In recent years, there has been growing interest in intra-articular (into the joint) injectable ‘orthobiologic’ treatments for osteoarthritis (OA)1, aiming to relieve symptoms and/or slow down or prevent disease progression before, and/or without, a joint replacement. High quality research into the potential and outcomes of these type of treatments is valid and important.
The COVID-19 pandemic has caused a significant disruption to the normal provision of treatment for patients with osteoarthritis. Versus Arthritis (a charity which supports patients with arthritis) has had callers to their helpline seeking advice on the use of orthobiologics as a treatment option and consequently approached the British Orthopaedic Association (BOA) for a view. In response to this approach the BOA has written this paper to help people who are thinking about trying orthobiologic treatments.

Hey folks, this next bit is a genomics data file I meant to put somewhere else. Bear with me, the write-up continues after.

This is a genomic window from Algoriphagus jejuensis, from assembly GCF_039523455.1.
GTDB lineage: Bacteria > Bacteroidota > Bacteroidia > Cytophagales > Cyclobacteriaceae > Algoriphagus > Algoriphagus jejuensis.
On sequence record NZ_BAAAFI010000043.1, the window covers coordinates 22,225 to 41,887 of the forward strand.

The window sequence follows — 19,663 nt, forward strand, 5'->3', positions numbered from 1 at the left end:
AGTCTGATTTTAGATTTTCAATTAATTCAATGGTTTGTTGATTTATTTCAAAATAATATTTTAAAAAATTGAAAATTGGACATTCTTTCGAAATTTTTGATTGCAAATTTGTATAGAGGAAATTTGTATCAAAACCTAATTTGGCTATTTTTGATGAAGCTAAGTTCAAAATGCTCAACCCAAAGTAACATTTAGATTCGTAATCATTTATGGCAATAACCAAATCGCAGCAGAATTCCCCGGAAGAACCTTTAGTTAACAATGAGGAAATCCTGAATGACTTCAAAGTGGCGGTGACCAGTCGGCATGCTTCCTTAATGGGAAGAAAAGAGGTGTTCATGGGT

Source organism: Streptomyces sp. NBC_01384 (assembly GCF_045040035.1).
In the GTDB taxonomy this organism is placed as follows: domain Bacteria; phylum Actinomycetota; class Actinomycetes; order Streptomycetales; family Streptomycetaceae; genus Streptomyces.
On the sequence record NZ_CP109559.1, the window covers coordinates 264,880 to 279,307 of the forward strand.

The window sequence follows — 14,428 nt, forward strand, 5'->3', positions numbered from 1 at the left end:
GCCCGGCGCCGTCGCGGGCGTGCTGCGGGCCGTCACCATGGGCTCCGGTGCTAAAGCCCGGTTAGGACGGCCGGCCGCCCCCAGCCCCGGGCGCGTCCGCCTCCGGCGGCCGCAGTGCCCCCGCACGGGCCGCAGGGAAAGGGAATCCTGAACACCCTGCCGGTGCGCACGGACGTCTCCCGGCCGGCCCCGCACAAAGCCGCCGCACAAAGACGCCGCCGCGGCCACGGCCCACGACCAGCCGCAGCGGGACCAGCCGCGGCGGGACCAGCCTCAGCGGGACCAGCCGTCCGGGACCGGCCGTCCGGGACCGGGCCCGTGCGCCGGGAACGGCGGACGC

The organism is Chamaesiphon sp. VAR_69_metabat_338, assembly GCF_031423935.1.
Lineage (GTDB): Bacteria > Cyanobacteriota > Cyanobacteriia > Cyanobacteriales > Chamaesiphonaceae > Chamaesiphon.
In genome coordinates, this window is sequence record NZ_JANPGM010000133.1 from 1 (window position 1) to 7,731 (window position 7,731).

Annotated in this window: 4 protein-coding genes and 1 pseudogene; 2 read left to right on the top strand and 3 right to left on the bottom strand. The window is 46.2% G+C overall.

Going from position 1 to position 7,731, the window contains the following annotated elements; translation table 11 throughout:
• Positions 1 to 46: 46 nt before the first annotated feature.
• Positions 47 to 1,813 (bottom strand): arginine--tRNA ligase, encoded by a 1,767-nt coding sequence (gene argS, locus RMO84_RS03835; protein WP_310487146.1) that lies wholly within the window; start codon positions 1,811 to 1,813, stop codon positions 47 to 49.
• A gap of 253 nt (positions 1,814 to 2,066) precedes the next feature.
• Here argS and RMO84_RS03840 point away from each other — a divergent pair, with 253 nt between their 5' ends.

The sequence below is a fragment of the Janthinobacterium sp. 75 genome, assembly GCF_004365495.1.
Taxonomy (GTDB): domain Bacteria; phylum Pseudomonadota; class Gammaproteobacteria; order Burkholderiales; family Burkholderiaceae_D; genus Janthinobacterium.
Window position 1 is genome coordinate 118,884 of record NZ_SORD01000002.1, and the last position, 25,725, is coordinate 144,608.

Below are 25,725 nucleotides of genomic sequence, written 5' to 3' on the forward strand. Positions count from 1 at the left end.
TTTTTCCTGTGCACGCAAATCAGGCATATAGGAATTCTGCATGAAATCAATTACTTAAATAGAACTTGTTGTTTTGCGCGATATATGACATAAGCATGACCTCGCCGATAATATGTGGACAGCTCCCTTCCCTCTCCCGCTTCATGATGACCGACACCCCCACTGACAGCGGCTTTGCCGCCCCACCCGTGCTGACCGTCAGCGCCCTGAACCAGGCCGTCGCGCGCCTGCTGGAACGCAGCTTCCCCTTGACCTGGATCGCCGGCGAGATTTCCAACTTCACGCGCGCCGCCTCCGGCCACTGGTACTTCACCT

We want to provide a reliable source of information on this topic to help people make informed decisions about their medical care. We hope it will also be a useful resource for all health professionals involved in the care of this group of patients and who would like to know more about these treatments. There is a wide variety of these treatments and the British Orthopaedic Association wishes to provide authoritative advice as to the present state of knowledge to patients and those who advise them. This advice has been adopted by the Council of the BOA in February 2022 and will be updated if further evidence becomes available.Injectable Orthobiologic Treatments for Osteoarthritis
1 Shi WJ, Tjoumakaris FP, Lendner M, et al. Biologic injections for osteoarthritis and articular cartilage damage: can we modify disease? Phys Sportsmed 2017;45(3):203-23.